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HOW TO GET A MORTGAGE. ULTIMATE GUIDE

By Thanh Phong Trieu | Buy

Mar 17
shop mortgage montreal
[Reading Time: 10 min]

My past experience as a mortgage specialist taught me that most banks would consider giving you financing when your score is around 680 and above. The higher your score, the better mortgage conditions you can get.

Understanding your credit score

The two main credit bureaus in Canada are Equifax and TransUnion. The credit score range can be anywhere from 300-900.

My past experience as a mortgage specialist taught me that most banks would consider giving you financing when your score is around 680 and above. The higher your score, the better mortgage conditions you can get.

A score lower than 680, your bank will often require a strong cosigner or simply reject your request. keeping a good score is very important. To do so, you need to pay on time, keep your balance low, not exceed your limit and not apply for many credits in a short period of time.

There are two common misconceptions about credit score:

Shopping around for the best interest rate will impact negatively on your credit score.

According to the Q&A page on Equifax and TransUnion website, this is not true. This common myth has been widely spread by the mortgage industry to scare buyers from shopping around.

Lower credit score automatically means a higher mortgage interest rate for the buyers.

Again, it is not true! Think of your credit score as a passing grade in school. At 60%, your grade is bad but you still pass. So as long that your credit score is a pass (around 680 on average), the banks will lend you the money conditional to some conditions. Most of the “bad” credit score buyers are too scared to negotiate fearing to lose their mortgage and property. Your interest rate discount will depend even more on your skill to negotiate if you have a passing score in this situation!

There are always some exceptions to the rule with bad credit score buyers. The example above cannot be applied to all cases. So make sure to be well advised by a professional before taking a decision.


Pre-approved mortgage

Not getting a pre-approved mortgage is the top mistake a buyer can do. My many years as a mortgage specialist and as a realtor made it very clear to me that this is a must to all buyers. So why is this so important? Three reasons come right to my mind:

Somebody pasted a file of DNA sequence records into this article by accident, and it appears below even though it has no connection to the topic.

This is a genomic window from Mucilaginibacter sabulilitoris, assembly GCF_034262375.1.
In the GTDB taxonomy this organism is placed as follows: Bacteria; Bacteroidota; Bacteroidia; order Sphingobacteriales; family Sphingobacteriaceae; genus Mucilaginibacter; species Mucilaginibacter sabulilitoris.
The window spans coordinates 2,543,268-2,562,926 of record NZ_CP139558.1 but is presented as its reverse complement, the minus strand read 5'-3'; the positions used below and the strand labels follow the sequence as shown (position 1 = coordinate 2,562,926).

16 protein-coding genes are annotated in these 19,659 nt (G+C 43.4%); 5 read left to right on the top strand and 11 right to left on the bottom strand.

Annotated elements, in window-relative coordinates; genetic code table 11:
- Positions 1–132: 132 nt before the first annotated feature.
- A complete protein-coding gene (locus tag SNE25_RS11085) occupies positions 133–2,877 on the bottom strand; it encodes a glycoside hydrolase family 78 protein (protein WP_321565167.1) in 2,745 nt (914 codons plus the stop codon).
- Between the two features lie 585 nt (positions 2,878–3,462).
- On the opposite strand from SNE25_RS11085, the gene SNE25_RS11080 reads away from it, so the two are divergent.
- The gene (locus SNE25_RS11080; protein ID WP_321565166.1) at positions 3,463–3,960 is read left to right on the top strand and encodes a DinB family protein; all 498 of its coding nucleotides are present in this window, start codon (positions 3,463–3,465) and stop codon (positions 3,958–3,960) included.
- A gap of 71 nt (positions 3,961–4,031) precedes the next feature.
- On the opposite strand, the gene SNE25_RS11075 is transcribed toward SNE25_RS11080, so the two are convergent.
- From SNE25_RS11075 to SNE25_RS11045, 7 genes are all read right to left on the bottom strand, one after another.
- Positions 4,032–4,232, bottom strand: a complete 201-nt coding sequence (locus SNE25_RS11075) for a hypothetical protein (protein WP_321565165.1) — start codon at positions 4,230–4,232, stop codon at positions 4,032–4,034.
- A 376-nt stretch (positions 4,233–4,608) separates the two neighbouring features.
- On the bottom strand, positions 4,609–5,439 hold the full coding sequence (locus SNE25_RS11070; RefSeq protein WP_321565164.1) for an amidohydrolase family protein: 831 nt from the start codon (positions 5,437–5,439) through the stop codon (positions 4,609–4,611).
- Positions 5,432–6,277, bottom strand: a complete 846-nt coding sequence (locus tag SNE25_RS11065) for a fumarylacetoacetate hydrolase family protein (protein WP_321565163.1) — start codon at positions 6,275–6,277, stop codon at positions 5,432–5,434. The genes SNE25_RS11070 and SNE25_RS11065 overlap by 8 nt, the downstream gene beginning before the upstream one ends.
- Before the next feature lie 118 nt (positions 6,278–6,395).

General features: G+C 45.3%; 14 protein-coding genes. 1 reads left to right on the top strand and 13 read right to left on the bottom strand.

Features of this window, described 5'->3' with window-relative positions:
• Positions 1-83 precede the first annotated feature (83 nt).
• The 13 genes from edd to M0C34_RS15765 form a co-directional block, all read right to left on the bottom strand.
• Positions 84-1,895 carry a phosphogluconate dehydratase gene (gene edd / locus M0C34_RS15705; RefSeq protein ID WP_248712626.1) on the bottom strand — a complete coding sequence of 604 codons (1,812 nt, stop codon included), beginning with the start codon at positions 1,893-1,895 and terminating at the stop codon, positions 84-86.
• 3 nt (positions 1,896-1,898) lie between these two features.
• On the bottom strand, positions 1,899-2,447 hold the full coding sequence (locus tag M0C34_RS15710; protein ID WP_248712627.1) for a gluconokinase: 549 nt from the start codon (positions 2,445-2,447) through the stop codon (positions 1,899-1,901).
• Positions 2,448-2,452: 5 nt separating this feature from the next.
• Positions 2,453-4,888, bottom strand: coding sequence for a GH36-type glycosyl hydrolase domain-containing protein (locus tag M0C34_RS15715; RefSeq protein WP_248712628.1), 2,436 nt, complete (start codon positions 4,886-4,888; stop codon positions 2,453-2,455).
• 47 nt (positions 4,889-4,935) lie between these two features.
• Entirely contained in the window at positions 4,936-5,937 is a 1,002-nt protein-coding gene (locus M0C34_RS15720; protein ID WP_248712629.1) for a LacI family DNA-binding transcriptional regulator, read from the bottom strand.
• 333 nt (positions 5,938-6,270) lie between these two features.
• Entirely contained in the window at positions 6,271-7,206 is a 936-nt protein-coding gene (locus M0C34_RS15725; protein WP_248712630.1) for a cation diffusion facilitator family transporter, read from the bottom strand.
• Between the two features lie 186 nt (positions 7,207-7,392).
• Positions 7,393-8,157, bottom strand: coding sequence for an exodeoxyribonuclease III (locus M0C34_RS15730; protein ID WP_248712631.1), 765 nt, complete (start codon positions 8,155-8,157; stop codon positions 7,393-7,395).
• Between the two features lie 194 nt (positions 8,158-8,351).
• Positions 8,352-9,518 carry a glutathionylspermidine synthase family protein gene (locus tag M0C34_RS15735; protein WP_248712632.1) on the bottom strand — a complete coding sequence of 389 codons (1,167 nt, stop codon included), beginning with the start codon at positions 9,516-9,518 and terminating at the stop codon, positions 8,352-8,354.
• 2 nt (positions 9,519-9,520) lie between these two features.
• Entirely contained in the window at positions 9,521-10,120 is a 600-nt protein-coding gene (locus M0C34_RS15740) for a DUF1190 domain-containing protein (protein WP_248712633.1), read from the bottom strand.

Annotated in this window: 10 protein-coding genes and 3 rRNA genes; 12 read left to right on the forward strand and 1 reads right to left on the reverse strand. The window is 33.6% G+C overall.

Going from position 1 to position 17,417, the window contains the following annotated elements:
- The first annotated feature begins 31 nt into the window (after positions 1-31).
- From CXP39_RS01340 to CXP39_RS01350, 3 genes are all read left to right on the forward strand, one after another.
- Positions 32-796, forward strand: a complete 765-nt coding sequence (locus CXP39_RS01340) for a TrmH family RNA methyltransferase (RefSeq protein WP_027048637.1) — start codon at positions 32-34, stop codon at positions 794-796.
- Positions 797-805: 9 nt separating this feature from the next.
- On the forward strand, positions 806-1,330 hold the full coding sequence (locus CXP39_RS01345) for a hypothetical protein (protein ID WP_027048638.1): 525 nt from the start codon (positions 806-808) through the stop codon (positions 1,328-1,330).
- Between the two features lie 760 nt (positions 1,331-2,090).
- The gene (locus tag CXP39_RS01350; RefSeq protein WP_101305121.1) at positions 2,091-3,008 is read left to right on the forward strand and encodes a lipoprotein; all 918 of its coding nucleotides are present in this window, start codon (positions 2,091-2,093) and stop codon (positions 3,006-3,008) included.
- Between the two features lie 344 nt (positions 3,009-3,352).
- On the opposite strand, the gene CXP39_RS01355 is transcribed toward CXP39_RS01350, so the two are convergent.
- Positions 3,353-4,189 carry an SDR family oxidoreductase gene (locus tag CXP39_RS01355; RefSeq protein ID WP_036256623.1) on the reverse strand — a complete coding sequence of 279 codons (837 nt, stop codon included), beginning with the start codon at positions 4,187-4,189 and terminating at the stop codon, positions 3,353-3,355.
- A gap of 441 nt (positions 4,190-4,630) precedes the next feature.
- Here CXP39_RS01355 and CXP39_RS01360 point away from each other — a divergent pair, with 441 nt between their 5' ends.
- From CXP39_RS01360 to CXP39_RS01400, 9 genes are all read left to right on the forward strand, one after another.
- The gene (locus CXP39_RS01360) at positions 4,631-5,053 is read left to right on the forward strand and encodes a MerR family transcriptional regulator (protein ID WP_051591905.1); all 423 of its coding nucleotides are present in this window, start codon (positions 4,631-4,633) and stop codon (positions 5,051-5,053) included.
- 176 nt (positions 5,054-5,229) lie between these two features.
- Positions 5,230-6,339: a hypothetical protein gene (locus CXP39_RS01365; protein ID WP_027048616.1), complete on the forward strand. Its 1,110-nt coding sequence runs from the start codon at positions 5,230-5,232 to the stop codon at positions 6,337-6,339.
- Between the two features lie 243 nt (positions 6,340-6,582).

Not competitive

As we know it, most of the greater Montreal is a seller market. Which means, being in a multiple offers situation happens quite often. So not having a pre-approved mortgage make your offer less competitive vs. those with it. Some sellers even make it a condition to present any promise to purchase.

Wasting your time

Too often, I have seen buyers shopping for months, sometimes years, to finally put an offer on their dream house to discover later the bank won’t lend them that much financing.

Bitter love

For buyers who have put an offer rejected by the banks. After finding the courage to shop at a lower price bracket, buyers will find it very challenging. Unconsciously, the buyer will always compare the house at a lower bracket with their dream house they lost when they didn’t have any approval. Removing that comparable from their mind is a big challenge. For others, this novice mistake is too much to bare and the buyer will get discouraged and give up on their search.

Be aware: your pre-approved mortgage is not a sure thing. If you do something to alter your credit score before finding your dream home like financing a car, furniture, appliance or not paying on time, your loan can still fall through.


Shopping for the best mortgage rates